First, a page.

Proton returns to flight with successful launch for SES
BY STEPHEN CLARK
Posted: September 30, 2013
A Russian Proton rocket lifted off from the steppes of Kazakhstan on Sunday, launching with the ASTRA 2E broadcasting satellite on the heavy-lift booster's first mission since a July 2 failure.
The return-to-flight mission was managed by International Launch Services, the U.S.-based firm responsible for commercial sales of Proton rocket flights.
Russian investigators blamed the fiery mishap on improperly installed yaw angular rate sensors, which feed attitude data to the Proton rocket's guidance system. Evidence from debris recovered near the Proton's impact crater, located less than 2 miles from the launch pad, showed technicians installed the sensors upside down.
The sensors fed bad information to the Proton's computers, and the 19-story booster almost immediately flew off course moments after liftoff July 2. It gyrated wildly as it ascended from the launch pad, then tilted over and broke apart before exploding in a fireball upon impact with the ground at the Baikonur Cosmodrome in Kazakhstan.
The accident destroyed three Russian Glonass navigation satellites. Russian media reported the mission was insured for about $200 million.
Officials ordered a design change to prevent the sensors from being installed down on future missions. A review board also recommended the Proton's prime contractor - Khrunichev State Research and Production Space Center - improve quality control measures in its factory.
The successful resumption of Proton flights was good news to satellite operators waiting to launch payloads. After the launch of ASTRA 2E, ILS plans the launch of a new satellite for Sirius XM Radio and the launch of the Inmarsat 5 F1 spacecraft to inaugurate the London-based firm's Global Xpress service, which promises to deliver mobile users with broadband connectivity of up to 50 megabits per second.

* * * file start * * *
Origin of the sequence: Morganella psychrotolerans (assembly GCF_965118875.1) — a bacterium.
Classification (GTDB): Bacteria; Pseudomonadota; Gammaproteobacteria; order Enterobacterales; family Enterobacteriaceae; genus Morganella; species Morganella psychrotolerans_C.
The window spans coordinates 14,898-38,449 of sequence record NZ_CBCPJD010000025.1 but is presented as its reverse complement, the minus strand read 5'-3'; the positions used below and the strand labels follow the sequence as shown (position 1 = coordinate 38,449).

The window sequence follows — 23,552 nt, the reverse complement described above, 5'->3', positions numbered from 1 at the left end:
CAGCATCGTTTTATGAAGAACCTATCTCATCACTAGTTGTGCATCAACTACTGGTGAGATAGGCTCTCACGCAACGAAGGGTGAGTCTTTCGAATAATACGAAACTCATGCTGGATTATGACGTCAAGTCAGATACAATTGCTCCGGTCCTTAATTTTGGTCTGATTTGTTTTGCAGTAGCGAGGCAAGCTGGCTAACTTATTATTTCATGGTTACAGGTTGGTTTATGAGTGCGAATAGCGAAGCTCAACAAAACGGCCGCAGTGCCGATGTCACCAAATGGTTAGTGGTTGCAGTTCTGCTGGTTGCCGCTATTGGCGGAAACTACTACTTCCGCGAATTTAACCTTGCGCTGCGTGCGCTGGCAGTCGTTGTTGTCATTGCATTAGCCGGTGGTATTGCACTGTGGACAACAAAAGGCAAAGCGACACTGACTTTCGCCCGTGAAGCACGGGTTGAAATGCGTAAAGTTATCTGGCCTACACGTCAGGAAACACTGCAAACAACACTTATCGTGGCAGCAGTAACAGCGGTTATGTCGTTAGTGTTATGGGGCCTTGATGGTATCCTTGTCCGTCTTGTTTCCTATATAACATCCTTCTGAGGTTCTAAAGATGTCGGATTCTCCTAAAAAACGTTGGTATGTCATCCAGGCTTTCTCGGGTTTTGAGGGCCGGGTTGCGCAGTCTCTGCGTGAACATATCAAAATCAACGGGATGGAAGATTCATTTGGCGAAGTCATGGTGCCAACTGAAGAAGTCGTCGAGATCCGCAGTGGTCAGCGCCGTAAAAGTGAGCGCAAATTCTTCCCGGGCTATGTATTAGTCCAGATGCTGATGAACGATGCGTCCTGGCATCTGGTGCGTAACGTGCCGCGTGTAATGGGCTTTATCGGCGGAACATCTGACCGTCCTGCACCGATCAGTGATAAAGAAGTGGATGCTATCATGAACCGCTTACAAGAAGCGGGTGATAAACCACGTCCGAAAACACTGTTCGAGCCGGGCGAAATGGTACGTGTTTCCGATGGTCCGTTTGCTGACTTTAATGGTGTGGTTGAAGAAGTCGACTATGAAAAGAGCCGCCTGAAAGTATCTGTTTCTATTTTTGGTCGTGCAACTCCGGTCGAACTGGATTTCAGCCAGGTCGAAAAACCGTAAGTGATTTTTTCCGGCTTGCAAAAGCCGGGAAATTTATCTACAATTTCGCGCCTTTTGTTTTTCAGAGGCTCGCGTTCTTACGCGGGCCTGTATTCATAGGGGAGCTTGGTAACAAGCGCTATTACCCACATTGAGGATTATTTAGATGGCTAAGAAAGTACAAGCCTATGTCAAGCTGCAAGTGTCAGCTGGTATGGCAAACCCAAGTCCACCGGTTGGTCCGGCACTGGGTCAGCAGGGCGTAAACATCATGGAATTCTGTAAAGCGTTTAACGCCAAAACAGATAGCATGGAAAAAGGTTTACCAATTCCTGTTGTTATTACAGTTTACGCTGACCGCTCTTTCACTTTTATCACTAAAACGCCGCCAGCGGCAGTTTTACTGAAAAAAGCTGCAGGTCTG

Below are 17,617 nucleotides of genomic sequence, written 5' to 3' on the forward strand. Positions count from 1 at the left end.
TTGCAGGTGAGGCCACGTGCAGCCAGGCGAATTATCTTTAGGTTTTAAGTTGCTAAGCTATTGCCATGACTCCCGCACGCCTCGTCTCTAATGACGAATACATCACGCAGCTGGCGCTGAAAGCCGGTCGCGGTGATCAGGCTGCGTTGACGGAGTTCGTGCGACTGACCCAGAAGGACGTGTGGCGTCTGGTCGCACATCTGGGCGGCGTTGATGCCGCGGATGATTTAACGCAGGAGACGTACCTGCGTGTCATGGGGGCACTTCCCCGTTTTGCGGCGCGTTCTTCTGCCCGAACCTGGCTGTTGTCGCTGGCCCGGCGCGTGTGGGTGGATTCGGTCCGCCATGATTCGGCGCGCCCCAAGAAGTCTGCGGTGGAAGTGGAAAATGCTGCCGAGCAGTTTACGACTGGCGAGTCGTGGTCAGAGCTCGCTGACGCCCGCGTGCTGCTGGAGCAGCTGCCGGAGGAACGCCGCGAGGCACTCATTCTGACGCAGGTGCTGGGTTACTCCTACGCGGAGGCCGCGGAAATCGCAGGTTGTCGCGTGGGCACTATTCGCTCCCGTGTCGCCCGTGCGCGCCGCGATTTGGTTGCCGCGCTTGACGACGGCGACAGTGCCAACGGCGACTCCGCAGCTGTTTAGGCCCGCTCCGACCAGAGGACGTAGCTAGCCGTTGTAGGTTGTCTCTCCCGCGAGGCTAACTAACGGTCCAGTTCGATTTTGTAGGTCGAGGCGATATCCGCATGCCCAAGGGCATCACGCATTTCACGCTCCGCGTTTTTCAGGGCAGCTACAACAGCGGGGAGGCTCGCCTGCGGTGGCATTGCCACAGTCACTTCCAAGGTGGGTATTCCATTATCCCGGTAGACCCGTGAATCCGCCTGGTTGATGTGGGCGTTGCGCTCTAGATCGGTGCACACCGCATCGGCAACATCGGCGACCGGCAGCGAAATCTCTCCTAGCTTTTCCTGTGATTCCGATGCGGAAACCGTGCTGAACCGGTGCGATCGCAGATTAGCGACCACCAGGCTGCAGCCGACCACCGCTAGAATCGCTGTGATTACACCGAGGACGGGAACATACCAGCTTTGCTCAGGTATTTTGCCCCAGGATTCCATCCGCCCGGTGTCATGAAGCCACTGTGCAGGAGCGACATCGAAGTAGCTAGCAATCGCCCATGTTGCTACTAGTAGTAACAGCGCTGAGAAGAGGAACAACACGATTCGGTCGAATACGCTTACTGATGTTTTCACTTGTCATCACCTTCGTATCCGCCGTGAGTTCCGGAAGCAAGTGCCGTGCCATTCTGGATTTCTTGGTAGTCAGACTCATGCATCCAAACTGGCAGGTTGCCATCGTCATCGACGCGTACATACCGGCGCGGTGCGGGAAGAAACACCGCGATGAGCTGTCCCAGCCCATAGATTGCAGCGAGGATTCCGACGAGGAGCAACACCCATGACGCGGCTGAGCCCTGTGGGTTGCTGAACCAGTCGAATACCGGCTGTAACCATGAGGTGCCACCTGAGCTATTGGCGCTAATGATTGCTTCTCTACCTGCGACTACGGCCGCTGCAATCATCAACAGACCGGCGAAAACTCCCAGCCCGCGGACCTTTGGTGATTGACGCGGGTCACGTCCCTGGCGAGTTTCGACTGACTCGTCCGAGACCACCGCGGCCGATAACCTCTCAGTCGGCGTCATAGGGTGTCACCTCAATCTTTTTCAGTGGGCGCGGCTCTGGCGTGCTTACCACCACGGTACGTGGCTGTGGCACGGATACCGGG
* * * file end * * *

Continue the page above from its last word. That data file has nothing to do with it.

ASTRA 2E was already at the Baikonur Cosmodrome when the July 2 failure occurred, and officials suspended launch preparations while investigators probed the mishap.
The 13,271-pound spacecraft, built by Astrium Satellites in France and based on the Eurostar E3000 platform, is designed to beam next-generation broadcast, direct-to-home and broadband services over Europe, the Middle East and Africa for a 15-year mission. It carries 60 Ku-band and four wideband Ka-band transponders to do the job.
"With the success of this launch, ASTRA 2E will be able to provide growth and replacement capacity for SES' orbiting fleet. ASTRA 2E is now poised to help ensure reliable and secure connectivity," said Romain Bausch, SES CEO. "This is the 54th satellite launch for SES, and almost half of our fleet has been launched by ILS Proton. We appreciate the determination and dedication that the ILS and Khrunichev teams consistently provide to SES."
The Proton's three core hydrazine-fueled stages boosted ASTRA 2E and a Breeze M upper stage on a suborbital trajectory in less than 10 minutes, then the Breeze M's main engine fired five times over the next 9 hours to raise its orbit and position ASTRA 2E for deployment.
The mission was targeting an orbit with a high point of 22,205 miles, a low point of 2,611 miles and an inclination of 23 degrees.
ASTRA 2E's on-board propulsion system will finish the task of placing the satellite into a circular 22,300-mile-high orbit over the equator, and ultimately an operating post at 28.2 degrees east longitude.